Seeking to improve its image both inside and outside of the pharma industry, the Pharmaceutical Research and Manufacturers of America (PhRMA) created a strategic communications and public affairs division and tapped market veteran Mark Merritt to head the venture.
In recent years, the advocacy association has occasionally found itself at odds with the members it represents, which has led to a rocky romance with the industry, a sentiment that PhRMA president Alan Holmer sought to change when he took over nearly six years ago. In a prepared statement, Holmer said the new division was created to better communicate the association's message about pharma companies' contributions to the public.
Repeated attempts to reach Merritt, who started his new job a week before presstime were unsuccessful. He will carry the title of senior vice-president.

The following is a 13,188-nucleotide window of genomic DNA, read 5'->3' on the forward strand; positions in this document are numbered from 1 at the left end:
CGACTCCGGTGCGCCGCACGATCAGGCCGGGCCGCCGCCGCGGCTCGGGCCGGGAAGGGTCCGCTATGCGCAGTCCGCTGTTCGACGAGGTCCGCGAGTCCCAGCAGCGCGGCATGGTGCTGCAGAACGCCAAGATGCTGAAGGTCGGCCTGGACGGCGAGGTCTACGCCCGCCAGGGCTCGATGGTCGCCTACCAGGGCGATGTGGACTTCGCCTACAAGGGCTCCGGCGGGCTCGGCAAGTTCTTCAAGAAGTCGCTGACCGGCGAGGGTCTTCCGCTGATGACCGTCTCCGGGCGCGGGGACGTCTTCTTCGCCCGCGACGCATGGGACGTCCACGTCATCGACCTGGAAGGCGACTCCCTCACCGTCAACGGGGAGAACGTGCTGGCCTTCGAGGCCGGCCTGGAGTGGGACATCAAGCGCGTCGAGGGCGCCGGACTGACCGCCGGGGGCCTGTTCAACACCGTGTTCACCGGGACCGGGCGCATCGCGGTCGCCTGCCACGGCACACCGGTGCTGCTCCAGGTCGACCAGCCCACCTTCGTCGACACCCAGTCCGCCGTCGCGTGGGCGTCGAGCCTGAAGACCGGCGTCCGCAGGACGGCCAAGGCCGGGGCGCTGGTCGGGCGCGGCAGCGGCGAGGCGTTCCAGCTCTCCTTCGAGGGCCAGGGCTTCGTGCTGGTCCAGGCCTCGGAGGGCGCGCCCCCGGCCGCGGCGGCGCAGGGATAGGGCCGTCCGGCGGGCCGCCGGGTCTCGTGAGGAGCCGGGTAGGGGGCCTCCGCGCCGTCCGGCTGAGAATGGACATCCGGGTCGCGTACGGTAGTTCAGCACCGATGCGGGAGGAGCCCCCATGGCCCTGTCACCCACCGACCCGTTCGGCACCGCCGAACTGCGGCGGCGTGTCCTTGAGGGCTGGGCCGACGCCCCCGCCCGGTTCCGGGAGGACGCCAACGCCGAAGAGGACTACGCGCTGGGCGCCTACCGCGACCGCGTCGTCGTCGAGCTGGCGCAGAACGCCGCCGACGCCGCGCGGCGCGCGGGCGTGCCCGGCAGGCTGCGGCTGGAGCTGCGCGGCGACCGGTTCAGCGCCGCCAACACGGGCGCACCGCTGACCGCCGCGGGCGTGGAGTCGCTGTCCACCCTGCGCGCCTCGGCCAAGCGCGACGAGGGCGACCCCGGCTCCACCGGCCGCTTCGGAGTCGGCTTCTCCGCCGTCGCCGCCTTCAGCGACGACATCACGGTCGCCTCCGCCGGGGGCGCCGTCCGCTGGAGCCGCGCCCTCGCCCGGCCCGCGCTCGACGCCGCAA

"The pharma industry desperately needs a voice and PhRMA is that voice," says John Deats, senior vice-president of the New York public relations company PR21, which recently launched a healthcare division. Through no fault of its own, it seems that whenever people think of PhRMA, they think of lawsuits and loopholes."
Deats says the new division should "get ahead of issues instead of falling behind them," which has happened, he adds, because PhRMA wears many hats to please different industry segments.
"Sometimes it seems you never hear people say that something PhRMA did was 'great,' Deats remarks. "Instead, you hear that something's OK, or that it's terrible. But in a lot of ways, it's unrealistic to expect much more from such a group. So, this [creation of the new division] is clearly a step in the right direction."